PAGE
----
of your weary, soiled body which I will carry
past the picket fence, the clipped peacock, the white dog,
the broken crockery, the green feathers of my old hat

Lorraine Mariner enters wholeheartedly into the spirit of Spencer’s strange representation of The Last Supper which places unusual emphasis on the disciples’ feet:

Our Teacher washed them.
They had never felt so clean.

Nathaniel and I had to grip
The table for fear of floating away.
They crossed of their own accord.

Rather than considering a single painting, Alwyn Marriage works with the eight picture group entitled ‘Christ in the Wilderness’. Here is her powerful conclusion to ‘The Scorpion’

I struggle to offer this small creature
my loving contemplation, even though
its tail is raised to sting, perhaps to kill.

Many of the poems focus on the painter as much as on the paintings. Miranda Day cleverly imagines Spencer at work – perhaps embarking on the Wilderness series just mentioned.

.                I'll bar the door –
Live on bread and water. Forty canvases
Wait, whitely. They have lined themselves up.
The only flesh in here's my own -
I gulp and the air moves.

Brian Docherty’s ‘Strawberry Moon’ uses ‘Self-Portrait with Patricia Preece’ to allow Spencer’s first wife, Hilda, to make sardonic comments on the artist’s complicated emotional life

This is Stanley's latest piece of nonsense
another fine mess, as Mr Hardy might say.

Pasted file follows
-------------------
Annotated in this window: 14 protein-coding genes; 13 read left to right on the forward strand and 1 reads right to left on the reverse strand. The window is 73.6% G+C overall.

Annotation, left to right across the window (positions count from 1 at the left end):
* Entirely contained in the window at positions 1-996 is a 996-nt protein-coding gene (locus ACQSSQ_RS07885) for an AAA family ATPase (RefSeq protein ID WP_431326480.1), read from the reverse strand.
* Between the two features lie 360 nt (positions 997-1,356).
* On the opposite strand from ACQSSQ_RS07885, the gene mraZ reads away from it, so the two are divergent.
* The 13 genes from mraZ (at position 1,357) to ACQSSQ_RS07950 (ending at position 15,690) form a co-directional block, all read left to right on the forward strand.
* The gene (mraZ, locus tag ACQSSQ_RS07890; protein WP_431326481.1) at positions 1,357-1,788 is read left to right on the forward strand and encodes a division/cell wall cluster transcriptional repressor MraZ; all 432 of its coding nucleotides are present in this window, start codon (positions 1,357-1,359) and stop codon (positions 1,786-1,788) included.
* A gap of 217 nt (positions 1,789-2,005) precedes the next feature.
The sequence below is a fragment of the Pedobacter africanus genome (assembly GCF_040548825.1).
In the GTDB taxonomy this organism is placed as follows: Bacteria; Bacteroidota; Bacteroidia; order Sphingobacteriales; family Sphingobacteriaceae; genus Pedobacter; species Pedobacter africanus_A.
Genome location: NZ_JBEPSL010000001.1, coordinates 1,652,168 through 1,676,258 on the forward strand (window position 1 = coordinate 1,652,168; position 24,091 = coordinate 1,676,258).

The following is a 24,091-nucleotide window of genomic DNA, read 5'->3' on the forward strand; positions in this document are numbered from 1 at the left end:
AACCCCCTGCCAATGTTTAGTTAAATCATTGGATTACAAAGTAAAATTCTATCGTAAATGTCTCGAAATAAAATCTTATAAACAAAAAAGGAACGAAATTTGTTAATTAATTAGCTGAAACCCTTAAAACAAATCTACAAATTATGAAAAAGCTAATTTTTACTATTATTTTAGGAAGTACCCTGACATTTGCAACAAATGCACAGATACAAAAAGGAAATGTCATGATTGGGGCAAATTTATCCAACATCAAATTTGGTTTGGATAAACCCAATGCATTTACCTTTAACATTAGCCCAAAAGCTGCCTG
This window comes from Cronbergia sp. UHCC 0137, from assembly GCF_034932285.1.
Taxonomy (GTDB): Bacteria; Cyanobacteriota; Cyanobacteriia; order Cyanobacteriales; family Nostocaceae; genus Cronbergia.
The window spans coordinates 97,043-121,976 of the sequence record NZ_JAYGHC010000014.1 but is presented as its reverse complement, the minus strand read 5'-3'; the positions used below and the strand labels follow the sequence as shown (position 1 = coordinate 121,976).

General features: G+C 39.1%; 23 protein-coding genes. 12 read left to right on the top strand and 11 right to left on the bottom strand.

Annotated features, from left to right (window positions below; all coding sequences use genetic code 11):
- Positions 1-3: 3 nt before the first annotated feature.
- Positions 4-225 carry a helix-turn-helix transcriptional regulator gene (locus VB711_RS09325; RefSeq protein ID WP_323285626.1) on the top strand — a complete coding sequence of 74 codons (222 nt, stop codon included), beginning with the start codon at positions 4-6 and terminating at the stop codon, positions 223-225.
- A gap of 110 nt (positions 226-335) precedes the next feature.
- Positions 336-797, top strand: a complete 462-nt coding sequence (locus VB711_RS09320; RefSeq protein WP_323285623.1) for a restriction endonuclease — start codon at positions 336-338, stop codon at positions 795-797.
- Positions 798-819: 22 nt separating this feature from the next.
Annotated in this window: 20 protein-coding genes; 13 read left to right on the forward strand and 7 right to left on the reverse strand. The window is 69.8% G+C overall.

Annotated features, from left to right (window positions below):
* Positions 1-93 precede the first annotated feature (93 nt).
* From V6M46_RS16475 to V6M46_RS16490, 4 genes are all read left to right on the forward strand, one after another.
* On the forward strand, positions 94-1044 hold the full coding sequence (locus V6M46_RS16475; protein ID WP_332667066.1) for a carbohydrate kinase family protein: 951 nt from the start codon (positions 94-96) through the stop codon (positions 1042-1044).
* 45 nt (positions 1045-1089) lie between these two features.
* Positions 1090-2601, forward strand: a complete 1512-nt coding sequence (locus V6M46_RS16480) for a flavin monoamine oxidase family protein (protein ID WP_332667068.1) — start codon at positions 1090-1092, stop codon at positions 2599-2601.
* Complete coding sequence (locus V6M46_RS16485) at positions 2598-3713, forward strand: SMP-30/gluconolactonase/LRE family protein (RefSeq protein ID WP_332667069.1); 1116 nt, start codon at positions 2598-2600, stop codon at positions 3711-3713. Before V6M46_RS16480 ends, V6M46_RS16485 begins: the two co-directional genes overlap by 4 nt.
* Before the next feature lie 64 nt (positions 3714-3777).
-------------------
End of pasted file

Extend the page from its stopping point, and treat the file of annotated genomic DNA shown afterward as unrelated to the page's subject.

I didn't think his obsession with the Preece's
creature would go this far, he's lost his house,

his money, and worst of all, me.....

A particularly interesting piece by Shez Courtenay-Smith is a ‘found poem’ distilled from one of Spencer’s own letters by judicious selection of words and artful insertion of line breaks. Other contributors may have imagined Spencer’s thoughts, but here we have the artist’s verbatim reflections in his own playful words

Mama safely packed off to Maidenhead
I let the bath hair swerve where it likes
Enjoy the eternal happiness of this life irrisponsible.

(We must assume that the mis-spelling of the last word is Spencer’s own, since it is highly improbable that the editors of this fine collection would have let such a typo get through!)

In conclusion, the London Grip poetry editor might like me to mention that he is also represented by a workmanlike poem in which the presence of a group of cricketers at the unveiling of a war memorial triggers false memories of how “the tail held on to force a draw at Passchendaele” or when “the sun first slipped behind the sightscreen on the Somme.”

This is a fine book and I can think of only two things that might have made it better. One – impossibly expensive in terms of permissions –would have been to have the poems paired with the relevant paintings. A second, more achievable, improvement might have been to arrange the poems in something other than alphabetical order of author since this would have allowed the bringing together of different responses to the same picture and perhaps avoided some needlessly abrupt changes of mood. But this is a minor quibble about one of the most satisfying anthologies I have read for a very long time.